Welcome to Prague | the Most Well Preserved Gem of European History

Prague belongs to Europe’s most beautiful cities. Since it was never bombed during the Second World War, the city’s buildings have been preserved for centuries. Straight through the city flows the Vltava river, which unites the Old Town with the so-called Lilla side via several bridges. The oldest and most beautiful, Charles Bridge, is Prague’s hallmark. Where Prague now lies, Moldova formed a battleground where early fortresses and small communities were built.

After twenty centuries of struggle for independence and forming a unique national identity, Czechs succeed, and not only that. They managed to create some decades ago the best nightlife atmosphere of central Europe along with countless cultural landmarks that simply make anyone sigh whenever someone says the cities name.

Some eight million foreign tourists annually visit this amazing city and more then half of them came exclusively for the purpose of partying. That is why Prague’s bachelor parties are some of the best that you can find in all the world. Moreover, after reviewing the stories of such visitors we can all conclude that next to the vibrating nightlife the definite addition to Prague experience are magnificent structures that will simply take your breath away. In today’s article, we will present to you the most famous places that you need to visit once you arrive for some of that famous Prague party.

Charles Bridge – Arguably the Most Beautiful One in the World

Even those who arrive for provocative and famous Prague bachelor parties go straight ahead to witness the beauty of this cultural bastion. The Charles Bridge (Karlův Most) is 520 m long and began to be built in 1357, on the initiative of Emperor Charles IV, whose bridge was named. 15 years earlier, the first stone bridge, the Judit Bridge from the 12th century, was washed away by a tidal wave. Remains of Judit are preserved in the Charles Bridge.

Even earlier bridges were built of wood, but they did not resist the high water pressure. The Charles Bridge was built in Gothic style and along the railings are 30 baroque saint sculptures, which were not added until the 18th and 19th centuries.

In the Middle Ages, the bridge was used for business, to throw down criminals in the river, towering games, etc. In the summer it is possible to walk up and admire the view from both towers. The bridge has been damaged many times, not least by the Swedes in 1648, and in 1890 it almost collapsed completely by a flood. In 1962, the bridge was closed for traffic when it became a national memorial and is now only a footbridge full of tourists, artists and souvenir vendors.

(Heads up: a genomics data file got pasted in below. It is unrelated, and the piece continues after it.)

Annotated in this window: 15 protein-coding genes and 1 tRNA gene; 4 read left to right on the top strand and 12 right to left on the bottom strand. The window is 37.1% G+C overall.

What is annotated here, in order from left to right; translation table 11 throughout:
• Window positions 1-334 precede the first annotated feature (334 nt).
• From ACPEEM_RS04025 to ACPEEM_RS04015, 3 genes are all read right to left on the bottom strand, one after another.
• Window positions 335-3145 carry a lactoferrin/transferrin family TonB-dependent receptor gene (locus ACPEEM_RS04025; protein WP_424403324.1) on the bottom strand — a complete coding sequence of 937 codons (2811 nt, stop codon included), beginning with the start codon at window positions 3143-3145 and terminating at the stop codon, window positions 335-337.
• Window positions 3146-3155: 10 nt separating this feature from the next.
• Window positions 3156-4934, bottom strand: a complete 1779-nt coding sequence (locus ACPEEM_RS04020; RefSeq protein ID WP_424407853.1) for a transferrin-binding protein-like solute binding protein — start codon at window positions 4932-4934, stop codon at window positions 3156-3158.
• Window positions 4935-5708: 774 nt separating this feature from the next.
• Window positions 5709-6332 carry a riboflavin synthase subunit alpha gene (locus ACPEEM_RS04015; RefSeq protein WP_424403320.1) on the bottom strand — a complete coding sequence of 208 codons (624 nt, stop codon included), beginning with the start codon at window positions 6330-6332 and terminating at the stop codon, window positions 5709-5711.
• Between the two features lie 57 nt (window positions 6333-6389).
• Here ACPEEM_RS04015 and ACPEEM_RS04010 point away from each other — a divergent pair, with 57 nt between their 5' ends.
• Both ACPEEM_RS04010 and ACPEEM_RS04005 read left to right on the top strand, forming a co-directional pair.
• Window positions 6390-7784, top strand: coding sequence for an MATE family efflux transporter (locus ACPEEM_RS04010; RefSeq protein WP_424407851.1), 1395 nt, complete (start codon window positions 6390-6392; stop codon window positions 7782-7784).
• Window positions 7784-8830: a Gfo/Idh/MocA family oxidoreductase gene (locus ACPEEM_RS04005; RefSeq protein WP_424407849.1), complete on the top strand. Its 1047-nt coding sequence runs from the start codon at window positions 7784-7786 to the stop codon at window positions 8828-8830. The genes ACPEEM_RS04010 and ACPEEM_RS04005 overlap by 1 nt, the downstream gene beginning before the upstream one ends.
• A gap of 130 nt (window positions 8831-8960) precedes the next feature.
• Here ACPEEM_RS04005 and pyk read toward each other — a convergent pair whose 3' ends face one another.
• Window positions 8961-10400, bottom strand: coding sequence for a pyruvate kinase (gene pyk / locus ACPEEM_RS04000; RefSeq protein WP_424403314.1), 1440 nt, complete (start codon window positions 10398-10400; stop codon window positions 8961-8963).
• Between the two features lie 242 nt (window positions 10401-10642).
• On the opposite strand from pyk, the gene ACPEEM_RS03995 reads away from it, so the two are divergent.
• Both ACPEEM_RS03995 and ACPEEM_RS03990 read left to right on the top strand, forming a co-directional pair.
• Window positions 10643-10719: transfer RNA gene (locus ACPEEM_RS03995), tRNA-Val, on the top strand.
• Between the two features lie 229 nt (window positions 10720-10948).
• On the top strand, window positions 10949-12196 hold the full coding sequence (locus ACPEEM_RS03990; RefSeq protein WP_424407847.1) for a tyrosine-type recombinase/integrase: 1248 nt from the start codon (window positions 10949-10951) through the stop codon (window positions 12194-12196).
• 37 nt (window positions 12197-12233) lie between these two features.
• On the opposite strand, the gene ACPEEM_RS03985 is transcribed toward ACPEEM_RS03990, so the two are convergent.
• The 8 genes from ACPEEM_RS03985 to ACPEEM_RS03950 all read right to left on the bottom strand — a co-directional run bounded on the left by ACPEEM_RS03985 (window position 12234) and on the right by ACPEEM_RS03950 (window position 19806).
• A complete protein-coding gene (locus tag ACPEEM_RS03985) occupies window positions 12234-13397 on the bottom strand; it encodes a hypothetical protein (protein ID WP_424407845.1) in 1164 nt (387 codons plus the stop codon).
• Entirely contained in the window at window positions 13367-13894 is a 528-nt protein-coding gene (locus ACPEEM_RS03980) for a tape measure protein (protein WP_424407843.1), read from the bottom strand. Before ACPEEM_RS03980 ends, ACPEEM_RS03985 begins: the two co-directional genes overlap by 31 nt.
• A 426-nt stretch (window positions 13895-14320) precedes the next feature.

The Magnificent Old Town Square

The Old Town Square is one of Europe’s largest and most beautiful squares. It was used as a marketplace during the Middle Ages, and in 1621 was the scene of one of the bloodiest events in the Czech Republic’s history when Emperor Ferdinand’s Catholic forces executed 27 Protestant opponents.

The largest tourist magnet in the square the astronomical clock on the Old Town Hall. Every hour, Death beats in a clock, two doors open and Jesus and the twelve apostles come out. It was installed in 1410 and is the world’s oldest still functioning astronomical clock.

When the King of Luxembourg granted Prague’s residents a city council in 1338, it was decided to build a town hall financed by a tax on wine. The foundation of the town hall became a Gothic corner house that belonged to a rich merchant. In 1360 a second house was added to the town hall and in 1364 the 69.5 m high tower was built.

Astronomical Clock and the Magnificent Old Town Town Hall

In 1458, they bought a private residential building (where the author Franz Kafka lived as a child), Dům U Minuty with his beautiful Renaissance graffiti, and incorporated it into the town hall’s southern side. In 1784, Prague’s four cities (Staré Mesto, Nové Mesto, Malá Strana, and Hradcany) agreed, and the town hall became the administrative center for the whole of Prague.

During the 19th century, it was expanded several times, and after that, it has been rebuilt, destroyed and built, and now it consists of a number of colorful houses in different building styles that contain representation rooms and an art gallery. The main room is the Council Hall from the 15th century. From the tower, you can enjoy the most splendid panoramic view of the city.

Nightlife Opportunities for Unforgettable Moments

It’s simply impossible to include all the cultural landmarks of this amazing city in such a short article so we will briefly present to you nightlife options that this city proudly present. Just as you arrive you will figure out that partying out in Prague is no problem. There are many different nightclubs to choose from and the residents themselves do everything they can to create a lovely atmosphere.

They know how to fast properly. In contrast, tourists spend most of the nightlife in Prague, much like in many other places where tourists come the most. A good rule to keep in mind is that the more tourists are in the area, the more expensive the prices will be. To avoid all these tourist traps you can instead go to Zizkov.

The area is full of Czech pubs and without a lot of tourists. Here you can drink Czech beer and eat good Czech food at a cheap price. However, the menus are somewhat limited, but the food is good and well cooked which weighs up everything.

In Conclusion:

If you have never been to Prague before then book your weekend right away. Cities architectural splendor will simply stun you at every site and its nightlife circles will make you forget how old you actually are.

The Czech capital is old in the image but incredibly young in spirit and anyone who dares to step foot on its soil finds himself wishing to come back as soon as possible. Enjoy everything that this city has to offer and let it live with your mind and heart forever.